The research interests of the group of Uli Schollwöck focus on the computational study of many-body systems that show strong interaction effects such that conventional many-body perturbation techniques mostly do not work. Such systems range from quantum spin chains, frustrated quantum magnets through low-dimensional superconductors and conjugate polymers to ultracold atom gases in optical lattices, which are particularly important for us: The merger between traditional condensed matter physics and quantum optics is a special focus of our work.
While we have focused previously on the equilibrium and linear response regime, more advanced techniques now allow us to go very far from equilibrium, where physics is very poorly understood: we are looking at quantum quenches, expansion experiments, transport properties and relaxation physics.
The dominant role of quantum and interaction effects usually implies that no simple analytical approximations are available. More advanced techniques, such as bosonization in one dimension or field theoretical approaches in arbitrary dimensions, have to be used. In the absence of a large number of exact solutions the ultimate test is in numerical approaches, which are a central part of our efforts. In low dimensional quantum systems, methods of choice are the density-matrix renormalization group (DMRG), which is a variational method within the ansatz class of matrix product states (MPS), and arguably the most powerful method for one-dimensional quantum systems, and tensor network states (TNS). Here our interest is in both applying and developing these methods with a special emphasis on the guidance provided by insights from quantum information theory.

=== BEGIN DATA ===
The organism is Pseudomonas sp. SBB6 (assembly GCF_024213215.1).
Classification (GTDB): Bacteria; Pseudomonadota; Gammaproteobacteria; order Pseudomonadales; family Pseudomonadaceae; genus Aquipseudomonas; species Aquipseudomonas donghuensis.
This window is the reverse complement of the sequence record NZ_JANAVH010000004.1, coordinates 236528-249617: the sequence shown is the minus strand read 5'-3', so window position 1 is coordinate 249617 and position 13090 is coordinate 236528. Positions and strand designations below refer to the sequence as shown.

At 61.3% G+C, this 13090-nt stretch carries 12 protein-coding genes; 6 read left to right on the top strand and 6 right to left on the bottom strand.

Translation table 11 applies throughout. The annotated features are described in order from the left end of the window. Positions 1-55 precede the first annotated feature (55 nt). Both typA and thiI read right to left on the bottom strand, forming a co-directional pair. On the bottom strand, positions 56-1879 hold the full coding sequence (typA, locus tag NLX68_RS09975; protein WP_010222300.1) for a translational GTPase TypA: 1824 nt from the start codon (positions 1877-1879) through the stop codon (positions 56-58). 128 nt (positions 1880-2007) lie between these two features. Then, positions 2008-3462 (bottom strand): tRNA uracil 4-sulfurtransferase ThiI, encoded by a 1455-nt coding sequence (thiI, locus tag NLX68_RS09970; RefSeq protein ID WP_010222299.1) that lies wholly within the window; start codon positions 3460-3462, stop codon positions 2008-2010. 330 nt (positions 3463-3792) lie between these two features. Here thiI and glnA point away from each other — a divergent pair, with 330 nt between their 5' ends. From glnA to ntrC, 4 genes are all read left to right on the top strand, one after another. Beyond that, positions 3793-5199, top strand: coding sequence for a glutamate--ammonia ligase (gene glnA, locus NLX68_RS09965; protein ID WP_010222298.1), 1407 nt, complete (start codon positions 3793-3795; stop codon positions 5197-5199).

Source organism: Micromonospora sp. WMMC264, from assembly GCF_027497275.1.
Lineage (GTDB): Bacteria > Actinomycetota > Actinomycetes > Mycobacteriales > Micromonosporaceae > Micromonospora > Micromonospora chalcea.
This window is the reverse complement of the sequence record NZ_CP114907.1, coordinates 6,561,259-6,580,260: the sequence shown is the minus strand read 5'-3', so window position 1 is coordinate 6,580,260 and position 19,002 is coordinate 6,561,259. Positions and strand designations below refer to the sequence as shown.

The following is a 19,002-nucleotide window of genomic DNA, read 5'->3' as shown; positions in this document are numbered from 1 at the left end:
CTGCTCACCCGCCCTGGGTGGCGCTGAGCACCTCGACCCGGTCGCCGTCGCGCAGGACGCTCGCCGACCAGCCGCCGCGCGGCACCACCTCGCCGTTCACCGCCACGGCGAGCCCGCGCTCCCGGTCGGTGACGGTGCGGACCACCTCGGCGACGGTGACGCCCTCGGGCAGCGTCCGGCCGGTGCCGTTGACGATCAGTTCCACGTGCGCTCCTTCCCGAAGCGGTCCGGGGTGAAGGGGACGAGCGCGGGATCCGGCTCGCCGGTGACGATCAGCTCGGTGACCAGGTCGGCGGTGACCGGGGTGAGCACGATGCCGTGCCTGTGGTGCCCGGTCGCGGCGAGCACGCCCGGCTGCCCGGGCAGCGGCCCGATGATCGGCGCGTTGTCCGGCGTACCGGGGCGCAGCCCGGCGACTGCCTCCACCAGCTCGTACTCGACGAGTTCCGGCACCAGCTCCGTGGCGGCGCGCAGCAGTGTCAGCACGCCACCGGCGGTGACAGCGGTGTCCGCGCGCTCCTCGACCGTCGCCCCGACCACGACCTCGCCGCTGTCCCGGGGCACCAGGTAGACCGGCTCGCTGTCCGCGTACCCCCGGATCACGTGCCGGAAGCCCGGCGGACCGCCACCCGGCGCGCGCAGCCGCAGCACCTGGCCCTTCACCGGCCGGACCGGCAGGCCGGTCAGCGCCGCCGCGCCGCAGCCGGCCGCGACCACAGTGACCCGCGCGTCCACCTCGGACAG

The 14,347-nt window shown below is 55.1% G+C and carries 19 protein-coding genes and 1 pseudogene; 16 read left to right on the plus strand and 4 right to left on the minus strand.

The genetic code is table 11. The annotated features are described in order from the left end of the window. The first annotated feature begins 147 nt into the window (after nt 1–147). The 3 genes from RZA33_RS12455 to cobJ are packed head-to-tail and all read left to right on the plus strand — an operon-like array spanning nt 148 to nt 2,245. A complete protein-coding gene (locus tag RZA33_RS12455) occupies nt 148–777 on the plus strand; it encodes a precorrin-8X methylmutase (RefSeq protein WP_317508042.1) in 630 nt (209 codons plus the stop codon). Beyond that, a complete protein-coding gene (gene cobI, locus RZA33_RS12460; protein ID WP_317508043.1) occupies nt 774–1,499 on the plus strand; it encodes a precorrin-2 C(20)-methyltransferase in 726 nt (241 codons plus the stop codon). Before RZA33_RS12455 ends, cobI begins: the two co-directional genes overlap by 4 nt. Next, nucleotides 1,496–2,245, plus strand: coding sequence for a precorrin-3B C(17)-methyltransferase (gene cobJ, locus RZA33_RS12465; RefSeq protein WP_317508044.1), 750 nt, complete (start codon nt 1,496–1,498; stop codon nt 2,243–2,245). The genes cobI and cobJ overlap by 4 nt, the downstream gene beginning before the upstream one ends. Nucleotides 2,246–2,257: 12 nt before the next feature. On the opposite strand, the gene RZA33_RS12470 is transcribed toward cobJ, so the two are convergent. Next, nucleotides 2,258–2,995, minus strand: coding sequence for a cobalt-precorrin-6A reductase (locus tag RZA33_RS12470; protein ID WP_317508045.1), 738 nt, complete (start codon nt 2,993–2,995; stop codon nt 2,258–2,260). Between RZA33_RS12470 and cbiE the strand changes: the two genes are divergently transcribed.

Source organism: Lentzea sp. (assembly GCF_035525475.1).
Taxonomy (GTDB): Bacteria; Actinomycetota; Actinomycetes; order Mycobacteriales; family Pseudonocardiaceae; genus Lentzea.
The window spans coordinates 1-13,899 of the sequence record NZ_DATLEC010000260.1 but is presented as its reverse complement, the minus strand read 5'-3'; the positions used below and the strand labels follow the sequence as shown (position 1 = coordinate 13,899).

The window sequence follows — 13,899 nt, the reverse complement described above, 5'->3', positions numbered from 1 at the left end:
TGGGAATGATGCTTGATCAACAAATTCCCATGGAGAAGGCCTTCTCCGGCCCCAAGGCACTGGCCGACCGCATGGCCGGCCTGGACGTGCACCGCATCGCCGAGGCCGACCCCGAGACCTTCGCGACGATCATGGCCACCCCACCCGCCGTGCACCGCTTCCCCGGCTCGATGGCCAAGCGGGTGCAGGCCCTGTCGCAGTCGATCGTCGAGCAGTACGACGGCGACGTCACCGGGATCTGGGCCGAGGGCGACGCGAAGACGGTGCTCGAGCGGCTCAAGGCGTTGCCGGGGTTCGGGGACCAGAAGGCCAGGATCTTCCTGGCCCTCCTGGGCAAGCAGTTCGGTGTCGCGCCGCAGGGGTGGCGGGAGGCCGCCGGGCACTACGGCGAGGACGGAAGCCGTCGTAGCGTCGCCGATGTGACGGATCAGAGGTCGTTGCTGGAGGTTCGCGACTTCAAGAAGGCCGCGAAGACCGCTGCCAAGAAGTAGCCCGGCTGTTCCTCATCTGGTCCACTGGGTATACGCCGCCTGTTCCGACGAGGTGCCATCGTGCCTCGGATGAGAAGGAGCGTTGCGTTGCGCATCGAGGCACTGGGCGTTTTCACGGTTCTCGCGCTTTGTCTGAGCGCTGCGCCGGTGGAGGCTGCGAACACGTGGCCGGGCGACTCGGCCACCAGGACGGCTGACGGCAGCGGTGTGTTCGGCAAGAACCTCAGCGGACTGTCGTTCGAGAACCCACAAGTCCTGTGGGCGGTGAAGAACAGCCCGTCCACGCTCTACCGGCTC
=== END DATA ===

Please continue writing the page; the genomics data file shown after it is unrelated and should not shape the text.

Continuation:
In the context of out-of-equilibrium physics, recent highlights of our research include the first dynamical quantum simulator, which resulted from a collaboration with the Bloch group, the development of expansion dynamics in the presence of optical lattices as a tool to study interactions and probe integrability vs. non-integrability in quantum systems, and the dynamics of (spin) impurities in magnets simulated by ultracold atoms.
We are also pushing applications of conventional DMRG to two-dimensional quantum systems: while this is an exponentially hard task in the thermodynamic limit, the very high numerical stability of the method allows us to obtain very precise results on such quantum systems nevertheless. A recent highlight was the identification of the topological nature of the spin liquid ground state of a key model in frustrated magnetism, the kagome Heisenberg model, where we determined the topological entanglement entropy.
Starting from the density-matrix renormalization group (DMRG), we are also interested in merging this method with the dynamical mean-field theory (DMFT) and in developing new algorithms at finite temperature and for higher dimensions.